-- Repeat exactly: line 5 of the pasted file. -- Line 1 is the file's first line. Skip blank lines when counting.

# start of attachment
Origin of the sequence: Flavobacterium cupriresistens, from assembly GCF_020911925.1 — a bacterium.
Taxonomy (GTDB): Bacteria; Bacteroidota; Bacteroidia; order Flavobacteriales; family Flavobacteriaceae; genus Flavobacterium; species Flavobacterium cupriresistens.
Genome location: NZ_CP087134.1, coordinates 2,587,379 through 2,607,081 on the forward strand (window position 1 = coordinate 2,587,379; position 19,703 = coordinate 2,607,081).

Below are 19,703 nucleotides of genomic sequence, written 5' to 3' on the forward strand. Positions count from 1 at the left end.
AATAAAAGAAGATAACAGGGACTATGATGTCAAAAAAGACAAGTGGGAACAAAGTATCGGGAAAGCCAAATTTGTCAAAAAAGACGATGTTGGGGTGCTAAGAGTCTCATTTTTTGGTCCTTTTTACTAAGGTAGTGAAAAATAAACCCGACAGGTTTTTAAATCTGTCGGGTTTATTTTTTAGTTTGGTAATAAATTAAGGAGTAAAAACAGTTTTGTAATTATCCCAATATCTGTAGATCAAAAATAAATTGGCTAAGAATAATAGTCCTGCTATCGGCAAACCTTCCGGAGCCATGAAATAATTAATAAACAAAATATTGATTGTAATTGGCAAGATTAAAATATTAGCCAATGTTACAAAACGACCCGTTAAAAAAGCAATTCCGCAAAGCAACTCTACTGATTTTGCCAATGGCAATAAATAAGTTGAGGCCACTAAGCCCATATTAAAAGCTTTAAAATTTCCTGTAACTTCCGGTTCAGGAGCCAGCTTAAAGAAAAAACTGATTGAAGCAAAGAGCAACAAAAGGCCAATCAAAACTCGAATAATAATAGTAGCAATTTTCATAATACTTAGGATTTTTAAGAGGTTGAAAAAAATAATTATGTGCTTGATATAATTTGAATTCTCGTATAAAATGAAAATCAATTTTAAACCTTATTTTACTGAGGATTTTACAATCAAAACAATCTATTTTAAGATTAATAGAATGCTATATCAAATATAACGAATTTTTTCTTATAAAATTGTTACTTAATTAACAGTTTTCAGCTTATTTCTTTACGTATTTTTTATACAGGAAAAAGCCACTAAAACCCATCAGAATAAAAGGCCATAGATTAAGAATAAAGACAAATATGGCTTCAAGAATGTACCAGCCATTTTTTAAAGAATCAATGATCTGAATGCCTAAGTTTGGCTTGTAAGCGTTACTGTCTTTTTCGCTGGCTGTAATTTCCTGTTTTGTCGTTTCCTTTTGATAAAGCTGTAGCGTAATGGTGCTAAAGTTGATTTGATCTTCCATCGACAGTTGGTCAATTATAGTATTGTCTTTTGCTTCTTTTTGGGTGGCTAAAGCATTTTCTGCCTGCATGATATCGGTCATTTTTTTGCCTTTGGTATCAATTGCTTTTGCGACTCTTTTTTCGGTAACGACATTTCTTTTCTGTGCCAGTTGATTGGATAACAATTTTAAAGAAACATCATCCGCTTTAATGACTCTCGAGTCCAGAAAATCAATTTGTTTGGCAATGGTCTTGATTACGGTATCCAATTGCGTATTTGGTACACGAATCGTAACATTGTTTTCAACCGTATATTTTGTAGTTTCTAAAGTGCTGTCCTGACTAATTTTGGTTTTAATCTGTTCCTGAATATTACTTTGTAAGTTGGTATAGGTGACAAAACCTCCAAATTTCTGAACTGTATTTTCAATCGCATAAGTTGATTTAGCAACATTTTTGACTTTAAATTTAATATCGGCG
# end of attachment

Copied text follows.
AATAAAAGAAGATAACAGGGACTATGATGTCAAAAAAGACAAGTGGGAACAAAGTATCGGGAAAGCCAAATTTGTCAAAAAAGACGATGTTGGGGTGCTAAGAGTCTCATTTTTTGGTCCTTTTTACTAAGGTAGTGAAAAATAAACCCGACAGGTTTTTAAATCTGTCGGGTTTATTTTTTAGTTTGGTAATAAATTAAGGAGTAAAAACAGTTTTGTAATTATCCCAATATCTGTAGATCAAAAATAAATTGGCTAAGAATAATAGTCCTGCTATCGGCAAACCTTCCGGAGCCATGAAATAATTAATAAACAAAATATTGATTGTAATTGGCAAGATTAAAATATTAGCCAATGTTACAAAACGACCCGTTAAAAAAGCAATTCCGCAAAGCAACTCTACTGATTTTGCCAATGGCAATAAATAAGTTGAGGCCACTAAGCCCATATTAAAAGCTTTAAAATTTCCTGTAACTTCCGGTTCAGGAGCCAGCTTAAAGAAAAAACTGATTGAAGCAAAGAGCAACAAAAGGCCAATCAAAACTCGAATAATAATAGTAGCAATTTTCATAATACTTAGGATTTTTAAGAGGTTGAAAAAAATAATTATGTGCTTGATATAATTTGAATTCTCGTATAAAATGAAAATCAATTTTAAACCTTATTTTACTGAGGATTTTACAATCAAAACAATCTATTTTAAGATTAATAGAATGCTATATCAAATATAACGAATTTTTTCTTATAAAATTGTTACTTAATTAACAGTTTTCAGCTTATTTCTTTACGTATTTTTTATACAGGAAAAAGCCACTAAAACCCATCAGAATAAAAGGCCATAGATTAAGAATAAAGACAAATATGGCTTCAAGAATGTACCAGCCATTTTTTAAAGAATCAATGATCTGAATGCCTAAGTTTGGCTTGTAAGCGTTACTGTCTTTTTCGCTGGCTGTAATTTCCTGTTTTGTCGTTTCCTTTTGATAAAGCTGTAGCGTAATGGTGCTAAAGTTGATTTGATCTTCCATCGACAGTTGGTCAATTATAGTATTGTCTTTTGCTTCTTTTTGGGTGGCTAAAGCATTTTCTGCCTGCATGATATCGGTCATTTTTTTGCCTTTGGTATCAATTGCTTTTGCGACTCTTTTTTCGGTAACGACATTTCTTTTCTGTGCCAGTTGATTGGATAACAATTTTAAAGAAACATCATCCGCTTTAATGACTCTCGAGTCCAGAAAATCAATTTGTTTGGCAATGGTCTTGATTACGGTATCCAATTGCGTATTTGGTACACGAATCGTAACATTGTTTTCAACCGTATATTTTGTAGTTTCTAAAGTGCTGTCCTGACTAATTTTGGTTTTAATCTGTTCCTGAATATTACTTTGTAAGTTGGTATAGGTGACAAAACCTCCAAATTTCTGAACTGTATTTTCAATCGCATAAGTTGATTTAGCAACATTTTTGACTTTAAATTTAATATCGGCG